Putting High-Priced Equities to the Test

How can investors tell if stock markets are overpriced with flawed valuation metrics?

Traditional metrics for stock market valuations won’t necessarily help investors assess the true level of equity prices, according to Research Affiliates—but they are pointing in the right direction.

Analysis by the firm’s CIO Chris Brightman, Senior Researcher Noah Beck, and Vice President for Asset Allocation Jim Masturzo showed that very long-term historical averages—typically used to assess a market’s relative valuation—had shown the US equity market to be overvalued for most of the past 20 years.

The authors analysed data from four mainstream metrics—Shiller price to earnings ratio (P/E), market cap to GDP ratio, cost of replacement, and Hussman’s P/E—from 1871 to 2015. Using these relative long-term averages, the US equity market to appear to be undervalued for just a few months at the end of 2008.

“Is it really the case that equity prices were overly optimistic throughout the past two decades, and that the fear and despair in the darkest moments of the crisis corrected the market to ‘normal’ price levels?” the authors wrote. “It seems doubtful.”

However, while such metrics have been criticised in the past, Brightman, Beck, and Masturzo emphasised that “all the relative valuation metrics tell the same story”.

“And for those who shy away from choosing a metric because they all have blemishes,” they added, “don’t forget that ‘in the valley of the blind, the one-eyed man is king,’ even if everyone around him is skeptical.”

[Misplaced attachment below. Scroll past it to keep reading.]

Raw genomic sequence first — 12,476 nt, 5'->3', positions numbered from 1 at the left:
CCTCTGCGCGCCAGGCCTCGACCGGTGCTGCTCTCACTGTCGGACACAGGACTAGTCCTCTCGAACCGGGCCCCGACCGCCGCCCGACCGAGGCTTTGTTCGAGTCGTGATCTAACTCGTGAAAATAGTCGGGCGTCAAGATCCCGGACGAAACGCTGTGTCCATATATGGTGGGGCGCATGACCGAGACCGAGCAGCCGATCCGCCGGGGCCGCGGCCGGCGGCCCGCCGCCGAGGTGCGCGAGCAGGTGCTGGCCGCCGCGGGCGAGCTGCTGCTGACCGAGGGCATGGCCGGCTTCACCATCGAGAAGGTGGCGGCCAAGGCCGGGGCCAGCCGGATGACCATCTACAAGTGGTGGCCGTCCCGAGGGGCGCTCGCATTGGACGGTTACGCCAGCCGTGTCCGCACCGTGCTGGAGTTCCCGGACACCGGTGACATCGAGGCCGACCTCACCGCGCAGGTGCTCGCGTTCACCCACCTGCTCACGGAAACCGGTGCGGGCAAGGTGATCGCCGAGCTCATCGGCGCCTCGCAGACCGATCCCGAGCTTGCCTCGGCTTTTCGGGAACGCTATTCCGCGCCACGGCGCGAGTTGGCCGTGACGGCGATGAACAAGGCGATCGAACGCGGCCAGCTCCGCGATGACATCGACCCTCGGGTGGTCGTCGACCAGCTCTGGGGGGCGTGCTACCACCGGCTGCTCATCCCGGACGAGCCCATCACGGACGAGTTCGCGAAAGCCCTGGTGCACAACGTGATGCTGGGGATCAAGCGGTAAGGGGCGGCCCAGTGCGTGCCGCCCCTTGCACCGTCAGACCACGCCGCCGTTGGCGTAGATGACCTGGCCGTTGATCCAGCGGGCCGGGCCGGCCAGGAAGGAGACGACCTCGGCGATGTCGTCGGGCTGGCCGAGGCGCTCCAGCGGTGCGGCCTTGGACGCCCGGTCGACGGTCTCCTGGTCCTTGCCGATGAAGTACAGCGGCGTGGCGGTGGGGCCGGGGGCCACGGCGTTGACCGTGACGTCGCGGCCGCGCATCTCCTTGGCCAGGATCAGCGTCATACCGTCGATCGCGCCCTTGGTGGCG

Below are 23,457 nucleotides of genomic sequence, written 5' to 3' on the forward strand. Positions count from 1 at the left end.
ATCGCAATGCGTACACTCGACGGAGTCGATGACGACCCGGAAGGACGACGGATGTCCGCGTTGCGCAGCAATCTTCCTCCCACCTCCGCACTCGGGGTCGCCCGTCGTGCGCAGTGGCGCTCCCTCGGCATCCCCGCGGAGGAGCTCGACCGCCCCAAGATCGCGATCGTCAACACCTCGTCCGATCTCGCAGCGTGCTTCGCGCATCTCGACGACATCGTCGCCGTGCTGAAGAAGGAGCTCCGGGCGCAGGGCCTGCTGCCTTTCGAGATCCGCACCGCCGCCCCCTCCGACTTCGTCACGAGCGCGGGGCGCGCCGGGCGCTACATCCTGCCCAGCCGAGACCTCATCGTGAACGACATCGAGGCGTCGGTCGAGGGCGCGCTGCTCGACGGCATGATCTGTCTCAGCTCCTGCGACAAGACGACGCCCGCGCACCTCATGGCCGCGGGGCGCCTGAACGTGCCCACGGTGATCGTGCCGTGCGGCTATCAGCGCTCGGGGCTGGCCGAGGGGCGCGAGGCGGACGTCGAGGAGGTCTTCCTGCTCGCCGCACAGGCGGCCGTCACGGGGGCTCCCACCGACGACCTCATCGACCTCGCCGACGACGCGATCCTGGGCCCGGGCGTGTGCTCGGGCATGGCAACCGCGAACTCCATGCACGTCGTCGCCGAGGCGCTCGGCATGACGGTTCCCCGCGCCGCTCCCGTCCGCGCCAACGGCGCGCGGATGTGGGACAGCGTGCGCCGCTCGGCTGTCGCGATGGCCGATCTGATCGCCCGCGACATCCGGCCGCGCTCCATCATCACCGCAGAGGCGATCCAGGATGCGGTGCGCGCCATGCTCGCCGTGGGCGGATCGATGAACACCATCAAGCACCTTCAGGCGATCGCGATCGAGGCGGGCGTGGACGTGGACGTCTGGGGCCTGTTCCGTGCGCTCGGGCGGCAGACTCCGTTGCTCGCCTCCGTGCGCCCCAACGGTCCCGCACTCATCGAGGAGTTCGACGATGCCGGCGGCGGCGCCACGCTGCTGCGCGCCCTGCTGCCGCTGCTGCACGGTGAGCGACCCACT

To test the metrics, the authors advocated incorporating interest rates into calculations. “When real rates are either low or high, we tend to see low levels of Shiller cyclically-adjusted price-to-earnings [CAPE],” they wrote. “At more moderate levels of real rates, such as between 2% and 5%, higher valuation levels are the norm.”

Analysis of the correlation between interest rates and the CAPE ratio found that, broadly speaking, the lower interest rates are, the lower valuations tend to be.

 Source: Research Affiliates data

Brightman, Beck, and Masturzo said the current environment (outlined in orange in the chart) indicated “a higher equity price than might be expected in the current low-rate environment”.

While equity prices would have to drop 37% to reach levels typically seen in the current interest rate environment, Research Affiliates’ data showed that such a set of circumstances historically meant a 3% annual real return over the next 10 years. Research Affiliates’ own forecast for the next decade is lower: just 0.8% a year.

The trio’s blog can be accessed on Research Affiliates’ website.

Related: Soaring Valuations Fail to Alter Allocations & Hedge Funds ‘Can Survive a Fed Rate Shock’